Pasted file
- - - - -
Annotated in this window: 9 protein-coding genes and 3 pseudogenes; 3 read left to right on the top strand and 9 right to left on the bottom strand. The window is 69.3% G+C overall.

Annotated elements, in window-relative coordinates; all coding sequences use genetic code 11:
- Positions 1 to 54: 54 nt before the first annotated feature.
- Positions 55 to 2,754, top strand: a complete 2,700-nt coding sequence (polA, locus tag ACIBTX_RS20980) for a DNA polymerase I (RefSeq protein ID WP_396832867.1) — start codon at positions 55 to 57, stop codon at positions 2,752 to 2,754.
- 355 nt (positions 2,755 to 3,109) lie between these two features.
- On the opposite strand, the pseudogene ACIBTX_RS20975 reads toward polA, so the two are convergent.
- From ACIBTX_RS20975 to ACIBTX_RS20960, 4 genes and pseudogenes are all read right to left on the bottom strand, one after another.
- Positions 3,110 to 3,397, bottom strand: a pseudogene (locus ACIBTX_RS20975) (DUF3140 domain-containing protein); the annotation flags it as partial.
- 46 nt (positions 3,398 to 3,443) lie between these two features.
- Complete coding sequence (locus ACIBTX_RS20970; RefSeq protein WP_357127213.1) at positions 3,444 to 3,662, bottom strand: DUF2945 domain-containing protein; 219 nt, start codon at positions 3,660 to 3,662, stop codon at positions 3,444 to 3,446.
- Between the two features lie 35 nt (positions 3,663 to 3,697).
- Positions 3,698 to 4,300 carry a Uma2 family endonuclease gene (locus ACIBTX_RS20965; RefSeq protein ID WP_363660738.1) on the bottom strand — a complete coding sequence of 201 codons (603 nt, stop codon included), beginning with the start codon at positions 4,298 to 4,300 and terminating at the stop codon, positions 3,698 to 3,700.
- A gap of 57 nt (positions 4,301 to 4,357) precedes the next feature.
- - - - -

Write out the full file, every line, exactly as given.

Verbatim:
Annotated in this window: 9 protein-coding genes and 3 pseudogenes; 3 read left to right on the top strand and 9 right to left on the bottom strand. The window is 69.3% G+C overall.

Annotated elements, in window-relative coordinates; all coding sequences use genetic code 11:
- Positions 1 to 54: 54 nt before the first annotated feature.
- Positions 55 to 2,754, top strand: a complete 2,700-nt coding sequence (polA, locus tag ACIBTX_RS20980) for a DNA polymerase I (RefSeq protein ID WP_396832867.1) — start codon at positions 55 to 57, stop codon at positions 2,752 to 2,754.
- 355 nt (positions 2,755 to 3,109) lie between these two features.
- On the opposite strand, the pseudogene ACIBTX_RS20975 reads toward polA, so the two are convergent.
- From ACIBTX_RS20975 to ACIBTX_RS20960, 4 genes and pseudogenes are all read right to left on the bottom strand, one after another.
- Positions 3,110 to 3,397, bottom strand: a pseudogene (locus ACIBTX_RS20975) (DUF3140 domain-containing protein); the annotation flags it as partial.
- 46 nt (positions 3,398 to 3,443) lie between these two features.
- Complete coding sequence (locus ACIBTX_RS20970; RefSeq protein WP_357127213.1) at positions 3,444 to 3,662, bottom strand: DUF2945 domain-containing protein; 219 nt, start codon at positions 3,660 to 3,662, stop codon at positions 3,444 to 3,446.
- Between the two features lie 35 nt (positions 3,663 to 3,697).
- Positions 3,698 to 4,300 carry a Uma2 family endonuclease gene (locus ACIBTX_RS20965; RefSeq protein ID WP_363660738.1) on the bottom strand — a complete coding sequence of 201 codons (603 nt, stop codon included), beginning with the start codon at positions 4,298 to 4,300 and terminating at the stop codon, positions 3,698 to 3,700.
- A gap of 57 nt (positions 4,301 to 4,357) precedes the next feature.